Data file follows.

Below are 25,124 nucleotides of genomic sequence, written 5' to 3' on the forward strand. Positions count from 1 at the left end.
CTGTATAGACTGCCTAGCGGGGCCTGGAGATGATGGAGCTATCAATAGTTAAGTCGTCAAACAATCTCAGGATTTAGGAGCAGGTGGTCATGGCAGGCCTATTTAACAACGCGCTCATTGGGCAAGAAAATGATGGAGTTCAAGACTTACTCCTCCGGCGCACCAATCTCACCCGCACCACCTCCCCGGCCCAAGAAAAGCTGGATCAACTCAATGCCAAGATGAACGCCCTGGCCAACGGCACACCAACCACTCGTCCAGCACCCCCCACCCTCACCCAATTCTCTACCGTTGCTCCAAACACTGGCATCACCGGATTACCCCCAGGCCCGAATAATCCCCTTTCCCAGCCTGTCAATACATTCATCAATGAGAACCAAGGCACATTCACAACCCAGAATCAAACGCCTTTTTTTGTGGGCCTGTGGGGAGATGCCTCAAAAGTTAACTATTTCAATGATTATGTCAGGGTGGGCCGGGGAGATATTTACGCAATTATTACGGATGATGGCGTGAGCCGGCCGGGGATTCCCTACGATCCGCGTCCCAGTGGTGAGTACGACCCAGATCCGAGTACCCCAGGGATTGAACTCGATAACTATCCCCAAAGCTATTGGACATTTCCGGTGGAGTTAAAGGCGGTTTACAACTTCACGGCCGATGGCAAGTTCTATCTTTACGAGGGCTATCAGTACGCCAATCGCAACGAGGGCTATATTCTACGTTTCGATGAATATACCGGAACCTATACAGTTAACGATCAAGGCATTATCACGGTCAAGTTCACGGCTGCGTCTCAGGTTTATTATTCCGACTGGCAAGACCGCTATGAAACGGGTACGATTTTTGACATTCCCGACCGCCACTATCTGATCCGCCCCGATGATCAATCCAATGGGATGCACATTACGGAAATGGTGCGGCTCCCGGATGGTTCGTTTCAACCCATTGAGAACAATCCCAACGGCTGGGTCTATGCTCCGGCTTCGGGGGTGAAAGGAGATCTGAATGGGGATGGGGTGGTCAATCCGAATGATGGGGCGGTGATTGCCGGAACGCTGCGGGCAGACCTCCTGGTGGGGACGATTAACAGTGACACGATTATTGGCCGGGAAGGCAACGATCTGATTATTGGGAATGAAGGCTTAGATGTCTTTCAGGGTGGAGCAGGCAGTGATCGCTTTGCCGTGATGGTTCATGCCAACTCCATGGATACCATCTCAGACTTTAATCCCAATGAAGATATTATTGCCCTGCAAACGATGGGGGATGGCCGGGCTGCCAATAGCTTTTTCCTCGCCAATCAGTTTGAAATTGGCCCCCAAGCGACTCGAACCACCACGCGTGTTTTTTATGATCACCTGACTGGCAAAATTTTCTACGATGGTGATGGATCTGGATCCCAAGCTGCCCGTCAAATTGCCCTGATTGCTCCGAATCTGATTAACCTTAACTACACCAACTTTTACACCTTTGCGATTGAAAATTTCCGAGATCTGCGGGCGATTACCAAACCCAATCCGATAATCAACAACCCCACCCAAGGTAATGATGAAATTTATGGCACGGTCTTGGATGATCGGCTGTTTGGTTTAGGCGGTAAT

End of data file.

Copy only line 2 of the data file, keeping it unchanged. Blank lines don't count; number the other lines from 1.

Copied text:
CTGTATAGACTGCCTAGCGGGGCCTGGAGATGATGGAGCTATCAATAGTTAAGTCGTCAAACAATCTCAGGATTTAGGAGCAGGTGGTCATGGCAGGCCTATTTAACAACGCGCTCATTGGGCAAGAAAATGATGGAGTTCAAGACTTACTCCTCCGGCGCACCAATCTCACCCGCACCACCTCCCCGGCCCAAGAAAAGCTGGATCAACTCAATGCCAAGATGAACGCCCTGGCCAACGGCACACCAACCACTCGTCCAGCACCCCCCACCCTCACCCAATTCTCTACCGTTGCTCCAAACACTGGCATCACCGGATTACCCCCAGGCCCGAATAATCCCCTTTCCCAGCCTGTCAATACATTCATCAATGAGAACCAAGGCACATTCACAACCCAGAATCAAACGCCTTTTTTTGTGGGCCTGTGGGGAGATGCCTCAAAAGTTAACTATTTCAATGATTATGTCAGGGTGGGCCGGGGAGATATTTACGCAATTATTACGGATGATGGCGTGAGCCGGCCGGGGATTCCCTACGATCCGCGTCCCAGTGGTGAGTACGACCCAGATCCGAGTACCCCAGGGATTGAACTCGATAACTATCCCCAAAGCTATTGGACATTTCCGGTGGAGTTAAAGGCGGTTTACAACTTCACGGCCGATGGCAAGTTCTATCTTTACGAGGGCTATCAGTACGCCAATCGCAACGAGGGCTATATTCTACGTTTCGATGAATATACCGGAACCTATACAGTTAACGATCAAGGCATTATCACGGTCAAGTTCACGGCTGCGTCTCAGGTTTATTATTCCGACTGGCAAGACCGCTATGAAACGGGTACGATTTTTGACATTCCCGACCGCCACTATCTGATCCGCCCCGATGATCAATCCAATGGGATGCACATTACGGAAATGGTGCGGCTCCCGGATGGTTCGTTTCAACCCATTGAGAACAATCCCAACGGCTGGGTCTATGCTCCGGCTTCGGGGGTGAAAGGAGATCTGAATGGGGATGGGGTGGTCAATCCGAATGATGGGGCGGTGATTGCCGGAACGCTGCGGGCAGACCTCCTGGTGGGGACGATTAACAGTGACACGATTATTGGCCGGGAAGGCAACGATCTGATTATTGGGAATGAAGGCTTAGATGTCTTTCAGGGTGGAGCAGGCAGTGATCGCTTTGCCGTGATGGTTCATGCCAACTCCATGGATACCATCTCAGACTTTAATCCCAATGAAGATATTATTGCCCTGCAAACGATGGGGGATGGCCGGGCTGCCAATAGCTTTTTCCTCGCCAATCAGTTTGAAATTGGCCCCCAAGCGACTCGAACCACCACGCGTGTTTTTTATGATCACCTGACTGGCAAAATTTTCTACGATGGTGATGGATCTGGATCCCAAGCTGCCCGTCAAATTGCCCTGATTGCTCCGAATCTGATTAACCTTAACTACACCAACTTTTACACCTTTGCGATTGAAAATTTCCGAGATCTGCGGGCGATTACCAAACCCAATCCGATAATCAACAACCCCACCCAAGGTAATGATGAAATTTATGGCACGGTCTTGGATGATCGGCTGTTTGGTTTAGGCGGTAAT